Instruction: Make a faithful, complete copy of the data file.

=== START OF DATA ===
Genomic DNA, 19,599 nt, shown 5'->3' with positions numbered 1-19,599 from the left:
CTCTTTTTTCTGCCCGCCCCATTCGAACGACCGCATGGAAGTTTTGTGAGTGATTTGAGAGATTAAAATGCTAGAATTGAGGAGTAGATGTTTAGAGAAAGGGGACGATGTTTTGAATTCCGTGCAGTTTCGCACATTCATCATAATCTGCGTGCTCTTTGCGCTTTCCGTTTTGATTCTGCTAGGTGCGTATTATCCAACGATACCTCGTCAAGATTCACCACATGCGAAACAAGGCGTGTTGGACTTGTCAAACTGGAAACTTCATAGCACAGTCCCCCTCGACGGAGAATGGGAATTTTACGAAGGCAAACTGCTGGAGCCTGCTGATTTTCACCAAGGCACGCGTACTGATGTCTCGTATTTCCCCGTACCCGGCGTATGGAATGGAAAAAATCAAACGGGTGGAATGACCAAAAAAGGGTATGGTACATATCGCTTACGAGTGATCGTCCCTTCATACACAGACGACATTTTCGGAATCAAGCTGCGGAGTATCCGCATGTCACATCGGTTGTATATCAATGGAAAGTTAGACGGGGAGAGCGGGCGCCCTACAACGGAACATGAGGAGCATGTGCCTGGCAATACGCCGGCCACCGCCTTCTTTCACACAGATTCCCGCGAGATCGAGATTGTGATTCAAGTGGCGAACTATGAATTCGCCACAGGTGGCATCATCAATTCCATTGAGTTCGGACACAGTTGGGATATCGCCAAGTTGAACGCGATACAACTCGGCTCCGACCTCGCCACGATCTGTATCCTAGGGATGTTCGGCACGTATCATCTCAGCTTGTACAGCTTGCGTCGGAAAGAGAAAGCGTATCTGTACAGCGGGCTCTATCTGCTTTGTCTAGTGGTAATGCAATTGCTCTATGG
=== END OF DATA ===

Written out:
Genomic DNA, 19,599 nt, shown 5'->3' with positions numbered 1-19,599 from the left:
CTCTTTTTTCTGCCCGCCCCATTCGAACGACCGCATGGAAGTTTTGTGAGTGATTTGAGAGATTAAAATGCTAGAATTGAGGAGTAGATGTTTAGAGAAAGGGGACGATGTTTTGAATTCCGTGCAGTTTCGCACATTCATCATAATCTGCGTGCTCTTTGCGCTTTCCGTTTTGATTCTGCTAGGTGCGTATTATCCAACGATACCTCGTCAAGATTCACCACATGCGAAACAAGGCGTGTTGGACTTGTCAAACTGGAAACTTCATAGCACAGTCCCCCTCGACGGAGAATGGGAATTTTACGAAGGCAAACTGCTGGAGCCTGCTGATTTTCACCAAGGCACGCGTACTGATGTCTCGTATTTCCCCGTACCCGGCGTATGGAATGGAAAAAATCAAACGGGTGGAATGACCAAAAAAGGGTATGGTACATATCGCTTACGAGTGATCGTCCCTTCATACACAGACGACATTTTCGGAATCAAGCTGCGGAGTATCCGCATGTCACATCGGTTGTATATCAATGGAAAGTTAGACGGGGAGAGCGGGCGCCCTACAACGGAACATGAGGAGCATGTGCCTGGCAATACGCCGGCCACCGCCTTCTTTCACACAGATTCCCGCGAGATCGAGATTGTGATTCAAGTGGCGAACTATGAATTCGCCACAGGTGGCATCATCAATTCCATTGAGTTCGGACACAGTTGGGATATCGCCAAGTTGAACGCGATACAACTCGGCTCCGACCTCGCCACGATCTGTATCCTAGGGATGTTCGGCACGTATCATCTCAGCTTGTACAGCTTGCGTCGGAAAGAGAAAGCGTATCTGTACAGCGGGCTCTATCTGCTTTGTCTAGTGGTAATGCAATTGCTCTATGG